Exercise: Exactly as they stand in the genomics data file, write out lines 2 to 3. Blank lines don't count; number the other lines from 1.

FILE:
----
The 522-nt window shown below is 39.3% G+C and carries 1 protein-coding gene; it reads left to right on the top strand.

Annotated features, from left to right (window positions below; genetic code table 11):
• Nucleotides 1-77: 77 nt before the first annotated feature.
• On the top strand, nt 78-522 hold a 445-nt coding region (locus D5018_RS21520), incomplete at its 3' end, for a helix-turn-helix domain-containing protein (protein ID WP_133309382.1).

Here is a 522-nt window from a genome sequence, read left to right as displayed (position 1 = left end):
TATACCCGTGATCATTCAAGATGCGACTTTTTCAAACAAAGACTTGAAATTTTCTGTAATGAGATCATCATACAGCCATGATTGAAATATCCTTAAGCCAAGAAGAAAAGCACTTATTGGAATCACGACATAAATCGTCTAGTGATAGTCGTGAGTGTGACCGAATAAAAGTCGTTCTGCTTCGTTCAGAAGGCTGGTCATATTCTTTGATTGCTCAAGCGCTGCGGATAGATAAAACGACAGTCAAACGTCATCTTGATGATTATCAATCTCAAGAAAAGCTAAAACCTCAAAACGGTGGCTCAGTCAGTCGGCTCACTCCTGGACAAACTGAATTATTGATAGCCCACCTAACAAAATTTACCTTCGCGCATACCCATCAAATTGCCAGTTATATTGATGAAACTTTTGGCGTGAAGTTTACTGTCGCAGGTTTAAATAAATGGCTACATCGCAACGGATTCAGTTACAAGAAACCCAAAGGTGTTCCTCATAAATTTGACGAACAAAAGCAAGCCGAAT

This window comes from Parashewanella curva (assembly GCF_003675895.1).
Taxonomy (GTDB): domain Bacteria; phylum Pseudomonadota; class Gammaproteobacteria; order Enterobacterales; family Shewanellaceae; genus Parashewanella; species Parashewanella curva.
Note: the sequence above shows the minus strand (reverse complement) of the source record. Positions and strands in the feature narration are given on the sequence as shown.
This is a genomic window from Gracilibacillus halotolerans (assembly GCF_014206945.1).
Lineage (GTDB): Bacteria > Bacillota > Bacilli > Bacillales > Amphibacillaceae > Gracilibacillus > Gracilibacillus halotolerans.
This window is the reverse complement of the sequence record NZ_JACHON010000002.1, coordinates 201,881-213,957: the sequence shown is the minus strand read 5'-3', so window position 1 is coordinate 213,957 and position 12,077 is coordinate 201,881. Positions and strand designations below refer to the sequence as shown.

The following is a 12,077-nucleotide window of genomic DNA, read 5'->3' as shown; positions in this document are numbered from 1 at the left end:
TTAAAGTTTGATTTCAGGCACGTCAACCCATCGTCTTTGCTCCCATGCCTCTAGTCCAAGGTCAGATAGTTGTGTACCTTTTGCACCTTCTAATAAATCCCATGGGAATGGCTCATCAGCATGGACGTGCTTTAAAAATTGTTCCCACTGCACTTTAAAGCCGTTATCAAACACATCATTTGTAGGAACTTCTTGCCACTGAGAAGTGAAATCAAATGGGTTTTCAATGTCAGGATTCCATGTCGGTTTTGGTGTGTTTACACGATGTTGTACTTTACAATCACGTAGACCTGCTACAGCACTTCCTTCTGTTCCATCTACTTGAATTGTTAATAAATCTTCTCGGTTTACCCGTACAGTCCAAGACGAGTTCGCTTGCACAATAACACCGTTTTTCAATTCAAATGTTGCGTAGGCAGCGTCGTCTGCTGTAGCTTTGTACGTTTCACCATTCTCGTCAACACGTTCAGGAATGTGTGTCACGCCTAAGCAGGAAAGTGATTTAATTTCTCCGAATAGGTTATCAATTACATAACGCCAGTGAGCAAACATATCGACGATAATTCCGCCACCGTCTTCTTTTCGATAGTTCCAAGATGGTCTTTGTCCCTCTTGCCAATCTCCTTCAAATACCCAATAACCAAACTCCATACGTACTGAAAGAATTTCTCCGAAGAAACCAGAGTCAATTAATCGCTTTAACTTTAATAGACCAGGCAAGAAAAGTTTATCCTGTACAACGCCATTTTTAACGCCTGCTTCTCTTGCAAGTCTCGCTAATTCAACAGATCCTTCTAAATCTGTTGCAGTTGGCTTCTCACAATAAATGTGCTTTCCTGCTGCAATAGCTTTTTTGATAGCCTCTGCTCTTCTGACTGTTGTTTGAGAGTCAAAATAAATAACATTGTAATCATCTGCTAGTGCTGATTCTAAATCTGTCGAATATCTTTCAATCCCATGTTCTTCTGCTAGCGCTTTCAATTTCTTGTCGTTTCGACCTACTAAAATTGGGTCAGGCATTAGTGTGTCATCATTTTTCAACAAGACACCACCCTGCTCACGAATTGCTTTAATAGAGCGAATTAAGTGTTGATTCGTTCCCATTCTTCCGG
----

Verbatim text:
Annotated features, from left to right (window positions below; genetic code table 11):
• Nucleotides 1-77: 77 nt before the first annotated feature.